ALGEBRA POP QUIZ: If the speed limit was lowered from 55 mph to 40 mph for about 1 mile on Hillsboro Highway, how much more time would drivers need to allow to reach their destinations? ANSWER:  About 25 seconds
mom's bike outside the Education Center
Again undaunted (or still nuts, depending which family member you ask), I loaded my bike on the Max last weekend in between errands, pedaled the < 10 minute uneventful route from Hatfield, and found the Preserve's travel warning to be both entirely true and entirely untrue at the same time.  It's all a matter of perspective.  While "experienced and confident" with two years' biking for transportation under my belt, I am by no means an expert cyclist.  While "comfortable" biking on 219 on a quiet weekend afternoon, I can't say I was enthralled by the speed of passing cars, although all allowed ample passing space.

Photo by Casey Parks, The Oregonian, 12/30/11
And while I successfully biked to the Preserve myself - in spite of some washed out, narrow, and damaged sections of bike lane - am I comfortable with the idea of our smallest child biking on the highway?  Or Moses with his physical handicaps?  Men twice my size have looked at me in awe saying how they bike only on the sidewalk.  And just over a year ago, we were mostly there ourselves.  Again - it's all a matter of perspective.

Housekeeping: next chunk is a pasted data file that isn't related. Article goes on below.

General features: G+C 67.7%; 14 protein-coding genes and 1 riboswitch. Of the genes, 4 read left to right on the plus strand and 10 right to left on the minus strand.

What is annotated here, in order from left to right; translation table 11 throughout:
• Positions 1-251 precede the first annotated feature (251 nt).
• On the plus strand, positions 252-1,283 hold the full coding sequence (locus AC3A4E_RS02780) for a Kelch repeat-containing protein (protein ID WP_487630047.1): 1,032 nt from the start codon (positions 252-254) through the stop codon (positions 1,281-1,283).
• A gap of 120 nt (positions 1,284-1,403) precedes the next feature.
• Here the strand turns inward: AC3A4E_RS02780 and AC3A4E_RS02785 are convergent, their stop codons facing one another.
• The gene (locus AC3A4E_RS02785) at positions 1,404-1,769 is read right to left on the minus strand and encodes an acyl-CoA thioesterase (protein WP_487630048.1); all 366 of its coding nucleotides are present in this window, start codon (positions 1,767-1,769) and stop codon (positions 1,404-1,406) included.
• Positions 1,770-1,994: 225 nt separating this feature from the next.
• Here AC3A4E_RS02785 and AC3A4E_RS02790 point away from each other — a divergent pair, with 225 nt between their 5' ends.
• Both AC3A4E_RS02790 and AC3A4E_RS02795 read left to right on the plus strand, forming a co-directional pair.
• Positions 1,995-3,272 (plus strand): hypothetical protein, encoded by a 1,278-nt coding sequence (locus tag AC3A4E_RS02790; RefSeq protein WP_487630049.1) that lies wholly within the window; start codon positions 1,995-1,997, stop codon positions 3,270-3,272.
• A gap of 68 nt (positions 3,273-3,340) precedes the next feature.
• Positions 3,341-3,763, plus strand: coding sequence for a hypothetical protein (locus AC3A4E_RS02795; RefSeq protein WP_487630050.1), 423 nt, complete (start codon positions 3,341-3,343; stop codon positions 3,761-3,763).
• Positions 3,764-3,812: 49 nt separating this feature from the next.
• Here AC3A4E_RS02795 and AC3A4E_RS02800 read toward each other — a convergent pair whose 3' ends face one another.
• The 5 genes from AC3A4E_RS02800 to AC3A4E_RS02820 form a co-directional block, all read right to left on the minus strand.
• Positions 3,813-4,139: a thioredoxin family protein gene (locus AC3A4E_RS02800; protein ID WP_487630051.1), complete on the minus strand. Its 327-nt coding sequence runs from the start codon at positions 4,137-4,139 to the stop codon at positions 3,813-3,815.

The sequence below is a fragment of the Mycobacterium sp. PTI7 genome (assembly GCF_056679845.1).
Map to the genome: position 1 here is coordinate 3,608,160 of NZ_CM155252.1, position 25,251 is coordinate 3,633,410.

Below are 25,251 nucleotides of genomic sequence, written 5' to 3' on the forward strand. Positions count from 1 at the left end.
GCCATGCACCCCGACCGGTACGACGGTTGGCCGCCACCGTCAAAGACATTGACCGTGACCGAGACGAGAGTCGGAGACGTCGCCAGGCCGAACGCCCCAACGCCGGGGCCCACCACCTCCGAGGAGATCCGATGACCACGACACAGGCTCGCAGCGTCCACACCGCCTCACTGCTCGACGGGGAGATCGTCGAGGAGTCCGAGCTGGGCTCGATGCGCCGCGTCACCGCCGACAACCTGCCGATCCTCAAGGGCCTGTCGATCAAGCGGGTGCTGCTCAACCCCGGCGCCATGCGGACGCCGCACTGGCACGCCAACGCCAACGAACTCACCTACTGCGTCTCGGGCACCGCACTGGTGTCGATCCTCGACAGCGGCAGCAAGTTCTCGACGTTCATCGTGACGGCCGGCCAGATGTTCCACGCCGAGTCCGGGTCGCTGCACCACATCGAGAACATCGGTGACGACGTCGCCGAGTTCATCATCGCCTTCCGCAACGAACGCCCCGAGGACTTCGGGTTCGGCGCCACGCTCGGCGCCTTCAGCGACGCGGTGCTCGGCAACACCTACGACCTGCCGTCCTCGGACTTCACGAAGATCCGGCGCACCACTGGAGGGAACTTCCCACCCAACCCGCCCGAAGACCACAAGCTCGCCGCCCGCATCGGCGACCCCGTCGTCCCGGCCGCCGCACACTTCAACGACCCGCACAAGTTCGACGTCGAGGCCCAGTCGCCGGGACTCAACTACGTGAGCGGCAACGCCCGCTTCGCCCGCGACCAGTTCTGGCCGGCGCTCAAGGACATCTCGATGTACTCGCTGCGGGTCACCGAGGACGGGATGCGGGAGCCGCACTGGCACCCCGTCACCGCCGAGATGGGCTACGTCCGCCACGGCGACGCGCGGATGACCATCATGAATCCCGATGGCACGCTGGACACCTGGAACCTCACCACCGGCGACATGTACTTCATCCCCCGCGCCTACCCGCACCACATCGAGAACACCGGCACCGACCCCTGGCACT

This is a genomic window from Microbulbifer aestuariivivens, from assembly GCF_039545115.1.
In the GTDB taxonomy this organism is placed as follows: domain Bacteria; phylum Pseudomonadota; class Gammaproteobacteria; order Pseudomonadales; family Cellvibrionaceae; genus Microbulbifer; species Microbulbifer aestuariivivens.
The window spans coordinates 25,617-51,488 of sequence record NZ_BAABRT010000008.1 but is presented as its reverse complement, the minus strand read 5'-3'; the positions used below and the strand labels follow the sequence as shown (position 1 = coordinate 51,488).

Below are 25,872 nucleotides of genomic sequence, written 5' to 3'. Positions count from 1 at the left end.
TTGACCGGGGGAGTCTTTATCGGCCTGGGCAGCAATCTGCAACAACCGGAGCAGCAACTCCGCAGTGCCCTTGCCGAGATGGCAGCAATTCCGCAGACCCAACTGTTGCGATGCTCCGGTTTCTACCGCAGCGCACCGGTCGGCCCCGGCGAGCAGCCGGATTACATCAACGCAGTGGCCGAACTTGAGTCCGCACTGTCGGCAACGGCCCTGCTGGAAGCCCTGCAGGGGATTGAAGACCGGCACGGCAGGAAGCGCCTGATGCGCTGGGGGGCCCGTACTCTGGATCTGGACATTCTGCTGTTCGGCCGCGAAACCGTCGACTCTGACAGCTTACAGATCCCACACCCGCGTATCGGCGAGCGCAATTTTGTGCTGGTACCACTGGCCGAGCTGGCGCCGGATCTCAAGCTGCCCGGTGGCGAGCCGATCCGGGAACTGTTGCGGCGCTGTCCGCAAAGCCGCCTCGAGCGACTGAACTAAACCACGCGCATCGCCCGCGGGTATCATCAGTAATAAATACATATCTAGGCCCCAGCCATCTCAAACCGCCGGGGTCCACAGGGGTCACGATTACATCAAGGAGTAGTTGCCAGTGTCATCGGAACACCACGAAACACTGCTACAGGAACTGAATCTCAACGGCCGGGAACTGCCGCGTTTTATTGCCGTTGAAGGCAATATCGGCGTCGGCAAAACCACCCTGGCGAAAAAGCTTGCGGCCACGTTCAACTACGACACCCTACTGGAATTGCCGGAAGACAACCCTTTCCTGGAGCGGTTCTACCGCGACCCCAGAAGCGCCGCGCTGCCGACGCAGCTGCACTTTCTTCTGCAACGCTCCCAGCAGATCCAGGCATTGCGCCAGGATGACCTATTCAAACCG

Jackson Bottom Wetlands, photo by Annee von Borg
My current perspective says there's no way 1.5 miles of road should prevent residents without cars from reaching a public educational and recreational resource. The route, while easily navigable by bike for some, may pose challenges or raise concerns for pedestrians, seniors, people with disabilities, and families with children.  And while we aspire as a family to be active transportation activists and to build "the future Oregon where bicycling is safe, convenient, and fun," we have no desire to become martyrs for the cause.


mom's bike at the north lot
A couple of email/phone contacts to Jackson Bottom staff revealed that there is actually a north parking lot entrance to the Preserve less than a mile from Hatfield Government Center.  It is reachable by bike before the the speed limit hits 55 mph.  There is sidewalk accessibility most of the distance, and wide enough shoulder to continue walking when it disappears.  From there, it's a one mile walk to the Education Center, although Bobcat Marsh Hiking Trail is usually closed from November through the end of March.


walk one mile through the Preserve to the Education Center